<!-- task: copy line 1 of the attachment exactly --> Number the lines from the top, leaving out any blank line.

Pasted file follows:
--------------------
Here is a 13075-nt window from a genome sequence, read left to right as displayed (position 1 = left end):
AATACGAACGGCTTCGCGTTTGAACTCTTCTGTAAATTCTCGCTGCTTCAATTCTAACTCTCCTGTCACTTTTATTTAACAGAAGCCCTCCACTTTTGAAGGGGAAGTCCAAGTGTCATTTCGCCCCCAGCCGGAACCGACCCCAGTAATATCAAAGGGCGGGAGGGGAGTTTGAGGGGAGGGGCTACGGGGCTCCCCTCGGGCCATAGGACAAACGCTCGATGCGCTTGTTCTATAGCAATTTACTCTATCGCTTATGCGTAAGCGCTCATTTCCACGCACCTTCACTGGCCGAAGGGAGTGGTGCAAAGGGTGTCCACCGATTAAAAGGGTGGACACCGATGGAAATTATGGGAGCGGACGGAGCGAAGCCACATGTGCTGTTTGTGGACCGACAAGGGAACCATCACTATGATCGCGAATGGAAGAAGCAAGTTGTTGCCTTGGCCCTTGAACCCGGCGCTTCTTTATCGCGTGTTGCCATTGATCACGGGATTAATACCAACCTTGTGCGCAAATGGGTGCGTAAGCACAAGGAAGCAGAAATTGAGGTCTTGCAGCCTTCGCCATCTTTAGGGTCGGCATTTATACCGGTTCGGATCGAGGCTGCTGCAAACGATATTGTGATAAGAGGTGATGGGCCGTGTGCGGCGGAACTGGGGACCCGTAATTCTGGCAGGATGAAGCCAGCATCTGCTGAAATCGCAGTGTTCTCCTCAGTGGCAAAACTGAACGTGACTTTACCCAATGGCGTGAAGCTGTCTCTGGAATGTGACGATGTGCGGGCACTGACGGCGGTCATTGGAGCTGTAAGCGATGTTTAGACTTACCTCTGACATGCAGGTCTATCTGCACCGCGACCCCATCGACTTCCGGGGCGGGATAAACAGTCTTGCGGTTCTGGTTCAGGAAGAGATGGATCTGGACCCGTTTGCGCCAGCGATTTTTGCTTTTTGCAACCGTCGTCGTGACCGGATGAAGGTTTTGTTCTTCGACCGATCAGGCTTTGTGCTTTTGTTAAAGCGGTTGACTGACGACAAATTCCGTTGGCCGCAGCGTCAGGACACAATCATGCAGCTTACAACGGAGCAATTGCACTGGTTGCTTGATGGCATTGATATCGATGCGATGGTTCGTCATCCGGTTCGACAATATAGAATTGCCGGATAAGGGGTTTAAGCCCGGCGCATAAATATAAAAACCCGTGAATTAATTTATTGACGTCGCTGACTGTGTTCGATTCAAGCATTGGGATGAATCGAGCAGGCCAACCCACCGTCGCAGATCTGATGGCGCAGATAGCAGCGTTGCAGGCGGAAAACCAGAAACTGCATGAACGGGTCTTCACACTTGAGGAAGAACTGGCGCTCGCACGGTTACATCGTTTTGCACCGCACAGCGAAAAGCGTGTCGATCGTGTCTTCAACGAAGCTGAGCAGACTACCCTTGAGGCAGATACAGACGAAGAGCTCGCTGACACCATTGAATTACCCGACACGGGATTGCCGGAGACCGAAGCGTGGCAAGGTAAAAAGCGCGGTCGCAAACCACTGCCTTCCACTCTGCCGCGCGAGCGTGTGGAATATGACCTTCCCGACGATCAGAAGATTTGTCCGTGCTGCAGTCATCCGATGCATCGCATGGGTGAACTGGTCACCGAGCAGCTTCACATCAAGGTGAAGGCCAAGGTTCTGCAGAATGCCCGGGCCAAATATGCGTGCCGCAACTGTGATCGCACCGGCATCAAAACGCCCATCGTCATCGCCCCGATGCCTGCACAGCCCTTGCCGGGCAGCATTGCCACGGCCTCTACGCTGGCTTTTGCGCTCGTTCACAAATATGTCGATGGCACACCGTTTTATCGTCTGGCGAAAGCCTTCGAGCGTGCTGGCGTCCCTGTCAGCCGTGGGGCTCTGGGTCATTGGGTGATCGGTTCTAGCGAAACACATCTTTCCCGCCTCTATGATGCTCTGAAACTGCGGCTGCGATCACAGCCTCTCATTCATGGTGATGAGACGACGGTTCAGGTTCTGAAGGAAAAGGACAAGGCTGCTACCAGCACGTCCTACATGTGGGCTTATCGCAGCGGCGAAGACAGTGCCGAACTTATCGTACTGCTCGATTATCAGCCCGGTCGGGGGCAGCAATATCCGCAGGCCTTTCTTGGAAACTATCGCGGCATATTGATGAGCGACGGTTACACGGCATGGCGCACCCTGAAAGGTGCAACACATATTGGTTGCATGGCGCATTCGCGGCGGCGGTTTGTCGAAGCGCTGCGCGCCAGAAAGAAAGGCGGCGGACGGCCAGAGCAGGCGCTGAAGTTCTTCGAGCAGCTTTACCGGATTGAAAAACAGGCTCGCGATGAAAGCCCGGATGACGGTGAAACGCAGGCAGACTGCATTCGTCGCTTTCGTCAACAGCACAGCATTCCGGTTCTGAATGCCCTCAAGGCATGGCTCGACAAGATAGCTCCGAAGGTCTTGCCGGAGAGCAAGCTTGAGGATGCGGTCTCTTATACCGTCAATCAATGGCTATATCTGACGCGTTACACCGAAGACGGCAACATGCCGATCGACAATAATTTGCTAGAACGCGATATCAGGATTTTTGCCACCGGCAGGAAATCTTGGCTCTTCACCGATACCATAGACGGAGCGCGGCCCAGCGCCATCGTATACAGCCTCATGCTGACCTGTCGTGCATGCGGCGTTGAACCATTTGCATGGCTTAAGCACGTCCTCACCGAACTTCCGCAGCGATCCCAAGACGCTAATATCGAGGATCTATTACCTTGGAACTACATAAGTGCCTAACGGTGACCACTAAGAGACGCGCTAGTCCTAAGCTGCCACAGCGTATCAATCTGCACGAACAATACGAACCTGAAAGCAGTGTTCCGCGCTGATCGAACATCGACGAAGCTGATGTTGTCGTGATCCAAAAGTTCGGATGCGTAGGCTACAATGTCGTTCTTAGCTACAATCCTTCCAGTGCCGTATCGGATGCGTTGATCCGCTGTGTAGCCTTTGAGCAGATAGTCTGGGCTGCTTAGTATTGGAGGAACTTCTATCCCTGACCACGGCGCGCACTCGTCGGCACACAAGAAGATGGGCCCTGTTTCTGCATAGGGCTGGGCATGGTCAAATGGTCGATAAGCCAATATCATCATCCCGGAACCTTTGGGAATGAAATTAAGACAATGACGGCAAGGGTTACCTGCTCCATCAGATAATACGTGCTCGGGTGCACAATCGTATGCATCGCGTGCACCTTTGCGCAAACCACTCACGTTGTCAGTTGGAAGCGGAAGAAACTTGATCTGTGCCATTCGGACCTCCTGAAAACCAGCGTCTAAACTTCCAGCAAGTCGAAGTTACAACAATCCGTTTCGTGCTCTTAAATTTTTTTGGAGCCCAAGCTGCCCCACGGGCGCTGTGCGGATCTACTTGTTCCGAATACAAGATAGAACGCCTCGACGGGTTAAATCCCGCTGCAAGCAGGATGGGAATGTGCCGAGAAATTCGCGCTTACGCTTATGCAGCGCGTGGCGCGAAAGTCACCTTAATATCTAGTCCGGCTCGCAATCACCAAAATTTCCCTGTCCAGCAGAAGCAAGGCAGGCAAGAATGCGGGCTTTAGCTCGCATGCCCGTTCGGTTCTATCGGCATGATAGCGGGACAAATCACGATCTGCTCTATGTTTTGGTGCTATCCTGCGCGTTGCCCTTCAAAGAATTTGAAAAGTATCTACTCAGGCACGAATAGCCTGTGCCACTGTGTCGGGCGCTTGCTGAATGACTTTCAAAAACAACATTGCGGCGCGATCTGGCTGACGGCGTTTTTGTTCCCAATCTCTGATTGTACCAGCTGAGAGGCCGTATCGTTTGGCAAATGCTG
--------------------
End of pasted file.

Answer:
Here is a 13075-nt window from a genome sequence, read left to right as displayed (position 1 = left end):